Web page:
On a stifling day in the first dry rushes of August, a man walked into a florist shop. He wore a trench coat with brown and black pin stripes with painted sweat on the collar and gluing the back along his spine. Sunglasses sheltered his eyes and his hands reclined comfortably in his pocket.
The florist shop could not afford air conditioning this summer due to remarkably low sales Mother’s Day weekend, much to the detriment of the employee behind the counter who never thought saving money for college would include near death from heat stroke on a daily basis. He self-consciously stood at an angle to hide the soaked armpit spots on his red polo shirt. “Hello!” he shouted perhaps too enthusiastically, as there had not been a customer in over two hours.
“Hello,” said the man in the trench coat.
“Jesus, sir – aren’t you hot?” asked the employee, feeling as though he should wipe down his face or at least his congealing hairline.
“A bit,” replied the man. “Tell me – do you have any dragonsnaps today?”
“Snapdragons? No, sir, I’m sorry. But we do have a sale on orchids.”
The man nodded placidly. He simply opened the left side of his coat, calmly pulled on the cord that had been holding his shotgun in place, raised it to the florist, and gracefully shot him in the chest the same instant in which he cocked his weapon. All this was over within a matter of seconds. The boy had no opportunity to scream. His jaw dropped and his brow creased, and then he crumpled to the floor in a swelling puddle of his own blood and was silent.
Quite nonchalantly, the man retied his shotgun back inside his coat, placed his moist hands back in his pockets, and walked back out into the sunshine with a brief jingle from the door. In two minutes, he was at the bus stop. In ten minutes, he was at the next flower shop.
This shop was only a few degrees cooler than the first, with two boisterous over-sized fans propped on the floor and blowing in partial spirals. The woman at the counter was framed by roses that contrasted sharply with her sloppy, frizzy red hair. She frustratingly looked up from her romance novel, flipping it over on the counter to save her page and slicing the spine with a sharp crease.
“Can I help you?” she asked in a less-than-helpful voice.
“Tell me – do you have any snapdragons today?” asked the man in the trench coat.
“No. We only have red ones.”
Swiftly, his coat was opened on the left, his shot gun unhinged and into his arms with one motion. The woman screamed, but the sound was overpowered and consumed by the cocking double-click and boom of the trigger. The shot hit her just below the throat, shattering her ability to collect oxygen. She began choking on her own blood as the man watched with disinterest, and died moments later.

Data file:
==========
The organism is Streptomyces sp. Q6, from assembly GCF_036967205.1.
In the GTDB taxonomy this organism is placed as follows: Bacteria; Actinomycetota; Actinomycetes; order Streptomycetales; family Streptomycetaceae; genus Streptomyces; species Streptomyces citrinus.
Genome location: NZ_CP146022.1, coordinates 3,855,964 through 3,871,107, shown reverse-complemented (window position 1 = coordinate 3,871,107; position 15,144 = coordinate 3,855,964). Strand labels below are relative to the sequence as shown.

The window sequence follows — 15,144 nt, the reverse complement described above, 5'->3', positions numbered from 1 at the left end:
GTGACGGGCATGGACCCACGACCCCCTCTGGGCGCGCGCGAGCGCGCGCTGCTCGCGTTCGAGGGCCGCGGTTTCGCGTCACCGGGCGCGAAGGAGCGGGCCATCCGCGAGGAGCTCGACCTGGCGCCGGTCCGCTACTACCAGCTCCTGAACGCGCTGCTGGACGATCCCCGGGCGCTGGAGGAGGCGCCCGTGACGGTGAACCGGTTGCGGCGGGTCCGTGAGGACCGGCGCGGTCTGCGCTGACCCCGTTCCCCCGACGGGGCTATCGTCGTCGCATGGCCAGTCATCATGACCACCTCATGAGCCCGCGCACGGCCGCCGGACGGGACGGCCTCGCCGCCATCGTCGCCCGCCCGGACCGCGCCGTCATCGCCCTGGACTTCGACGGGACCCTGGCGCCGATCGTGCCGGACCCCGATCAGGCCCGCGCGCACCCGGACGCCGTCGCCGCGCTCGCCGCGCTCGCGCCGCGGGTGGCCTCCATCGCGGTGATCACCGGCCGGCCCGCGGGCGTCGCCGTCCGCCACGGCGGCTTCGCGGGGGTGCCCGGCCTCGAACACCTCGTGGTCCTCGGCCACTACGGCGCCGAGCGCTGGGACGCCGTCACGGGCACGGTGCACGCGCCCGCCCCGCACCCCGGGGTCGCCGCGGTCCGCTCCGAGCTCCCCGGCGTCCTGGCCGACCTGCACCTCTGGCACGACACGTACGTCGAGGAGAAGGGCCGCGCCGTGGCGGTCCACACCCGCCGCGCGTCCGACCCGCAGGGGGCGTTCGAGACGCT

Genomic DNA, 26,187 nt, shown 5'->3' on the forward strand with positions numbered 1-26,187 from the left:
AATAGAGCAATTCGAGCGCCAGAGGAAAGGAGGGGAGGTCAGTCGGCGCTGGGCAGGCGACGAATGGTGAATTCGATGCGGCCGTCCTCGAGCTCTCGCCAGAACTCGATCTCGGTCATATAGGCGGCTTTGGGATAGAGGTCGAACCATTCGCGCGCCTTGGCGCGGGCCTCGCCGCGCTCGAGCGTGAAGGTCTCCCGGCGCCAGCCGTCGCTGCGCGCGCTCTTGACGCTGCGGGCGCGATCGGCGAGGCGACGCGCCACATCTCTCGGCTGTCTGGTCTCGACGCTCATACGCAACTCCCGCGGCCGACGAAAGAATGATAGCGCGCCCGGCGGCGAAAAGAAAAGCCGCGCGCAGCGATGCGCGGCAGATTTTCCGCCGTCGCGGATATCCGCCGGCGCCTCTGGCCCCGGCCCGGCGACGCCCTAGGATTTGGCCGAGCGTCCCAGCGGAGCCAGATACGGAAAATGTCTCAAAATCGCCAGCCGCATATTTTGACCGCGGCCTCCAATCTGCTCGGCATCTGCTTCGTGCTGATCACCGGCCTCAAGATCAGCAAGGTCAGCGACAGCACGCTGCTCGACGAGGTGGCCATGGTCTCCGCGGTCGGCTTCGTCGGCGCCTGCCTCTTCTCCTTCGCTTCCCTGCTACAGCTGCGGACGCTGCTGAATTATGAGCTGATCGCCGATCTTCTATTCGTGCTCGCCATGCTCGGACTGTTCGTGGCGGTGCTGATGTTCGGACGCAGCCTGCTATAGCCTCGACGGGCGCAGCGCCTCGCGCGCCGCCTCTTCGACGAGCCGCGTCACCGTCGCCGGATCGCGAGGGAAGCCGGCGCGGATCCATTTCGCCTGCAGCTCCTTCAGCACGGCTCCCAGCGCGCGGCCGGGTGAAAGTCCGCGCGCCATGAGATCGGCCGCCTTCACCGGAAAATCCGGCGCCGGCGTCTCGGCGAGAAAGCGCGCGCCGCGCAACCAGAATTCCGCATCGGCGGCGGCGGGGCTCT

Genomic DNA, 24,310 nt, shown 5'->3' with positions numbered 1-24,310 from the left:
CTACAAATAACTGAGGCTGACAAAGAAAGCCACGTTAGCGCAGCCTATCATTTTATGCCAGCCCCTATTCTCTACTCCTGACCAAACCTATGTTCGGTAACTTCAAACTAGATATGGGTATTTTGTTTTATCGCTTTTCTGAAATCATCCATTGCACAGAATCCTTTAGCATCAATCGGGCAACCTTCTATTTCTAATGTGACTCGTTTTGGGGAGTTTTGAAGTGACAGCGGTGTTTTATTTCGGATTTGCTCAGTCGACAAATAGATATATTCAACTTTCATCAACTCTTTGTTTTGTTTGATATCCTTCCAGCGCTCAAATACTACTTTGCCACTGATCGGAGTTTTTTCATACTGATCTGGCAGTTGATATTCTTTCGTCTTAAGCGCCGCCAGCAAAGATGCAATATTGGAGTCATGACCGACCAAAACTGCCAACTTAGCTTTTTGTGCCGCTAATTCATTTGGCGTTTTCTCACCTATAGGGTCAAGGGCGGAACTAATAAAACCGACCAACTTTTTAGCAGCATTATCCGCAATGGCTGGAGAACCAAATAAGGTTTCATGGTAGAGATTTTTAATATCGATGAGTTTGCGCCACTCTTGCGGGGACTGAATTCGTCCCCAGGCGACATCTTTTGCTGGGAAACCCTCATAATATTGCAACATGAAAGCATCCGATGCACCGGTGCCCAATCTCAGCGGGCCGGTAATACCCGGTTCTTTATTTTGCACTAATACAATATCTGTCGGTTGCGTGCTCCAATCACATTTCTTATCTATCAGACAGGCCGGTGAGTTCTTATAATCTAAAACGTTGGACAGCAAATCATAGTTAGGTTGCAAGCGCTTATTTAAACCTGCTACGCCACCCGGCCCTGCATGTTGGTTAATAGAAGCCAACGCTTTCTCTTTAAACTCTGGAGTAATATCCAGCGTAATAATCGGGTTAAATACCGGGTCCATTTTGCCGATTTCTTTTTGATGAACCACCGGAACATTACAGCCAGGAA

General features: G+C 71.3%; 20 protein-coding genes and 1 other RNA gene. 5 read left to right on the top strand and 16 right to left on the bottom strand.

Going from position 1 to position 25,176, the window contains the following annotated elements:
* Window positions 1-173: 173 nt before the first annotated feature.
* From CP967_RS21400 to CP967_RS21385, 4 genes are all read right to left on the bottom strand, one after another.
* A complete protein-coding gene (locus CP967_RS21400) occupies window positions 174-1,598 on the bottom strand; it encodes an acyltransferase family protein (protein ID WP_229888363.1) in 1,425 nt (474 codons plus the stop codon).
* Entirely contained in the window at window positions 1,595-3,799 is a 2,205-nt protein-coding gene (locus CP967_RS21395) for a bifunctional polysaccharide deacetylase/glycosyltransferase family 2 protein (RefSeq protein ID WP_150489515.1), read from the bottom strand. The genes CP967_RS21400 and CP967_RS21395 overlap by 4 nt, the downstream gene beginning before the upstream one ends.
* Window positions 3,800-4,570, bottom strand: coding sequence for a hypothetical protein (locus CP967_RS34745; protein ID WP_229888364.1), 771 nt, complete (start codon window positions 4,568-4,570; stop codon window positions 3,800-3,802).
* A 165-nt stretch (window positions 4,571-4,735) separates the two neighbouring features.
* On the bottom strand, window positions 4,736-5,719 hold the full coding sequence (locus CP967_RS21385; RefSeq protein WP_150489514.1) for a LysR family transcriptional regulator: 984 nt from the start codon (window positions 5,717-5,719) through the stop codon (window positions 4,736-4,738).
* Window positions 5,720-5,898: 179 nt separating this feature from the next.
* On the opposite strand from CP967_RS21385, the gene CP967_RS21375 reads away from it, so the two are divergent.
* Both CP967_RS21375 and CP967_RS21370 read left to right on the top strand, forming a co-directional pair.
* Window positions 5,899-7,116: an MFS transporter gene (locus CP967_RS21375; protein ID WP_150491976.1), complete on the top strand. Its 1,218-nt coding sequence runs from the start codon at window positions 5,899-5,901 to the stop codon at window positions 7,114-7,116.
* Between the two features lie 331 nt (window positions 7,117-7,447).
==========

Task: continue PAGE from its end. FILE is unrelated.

The man replaced the shotgun in its coat and wiped the feeling of gunpowder off his hands on his trousers. He tugged on his wet collar, stood in front of one of the inefficient fans for an extra minute, and then plunged back out into the brutal beating of the sun.
In three minutes, he was back at the bus stop. In nine minutes, he was at the next flower shop.
Remarkably, this shop was air-conditioned. It was larger than the first two. The walls held secret promises and whispered of forbidden lovers of every size, shape, and color. Buckets and buckets decorated the floor, flowers adorning other flowers. A man in a crisp Oxford shirt and red tie greeted him, walking in from the side. “Welcome in out of the heat,” greeted the florist. “My my! Take off your coat and stay a while!”
“Perhaps I will,” said the man in the trench coat. “But first – tell me, do you have any purple snapdragons?”
The florist smiled, a foreign grin just like his tongue. “Of course! A dozen for you? Two dozen?”
The man in the trench coat matched his smile and laughed. Then, without warning, he reached into his coat and unclasped his weapon. It spun out into the air as it cocked and fired. The shot hit the florist square in the forehead. It propelled him backward into a field of daisies, three buckets spilling out onto the floor as yellow and red blended together but did not make orange.
The man sighed. He peeled his coat from his perspiring flesh and threw it on the ground. He dumped out a bucket of carnations and overturned it to take a seat. Stretching his arms to the sides, he reached into his breast pocket and pulled out his dented package of cigarettes. He put one between his lips, struck a match on the bottom of his shoe, and inhaled his first sweet reprieve of the day. Flicking the ash with his fingers only when it was in danger of dissipating in gargantuan clumps in the air, he admired the flowers around him and felt the hairs on the back of his neck stiffen as his sweat chilled.
When he finished the smoke, he put his coat on once more and clasped in his shotgun. It only took a minute to walk to the bus stop. Eight minutes later, he was home. On the rack just to the right of the door, he hung up his trench coat.
Above the entrance, he hung up his shotgun with the assistance of a few well-placed nails.
The air was cold, and he unbuttoned his shirt.
A few seconds later, his wife entered the room. She was wearing a red dress. “Did you find me any flowers?”
She frowned. “Did you remember to ask for purple snapdragons?” “Yes.”
“Well, tomorrow go find me some white daffodils.”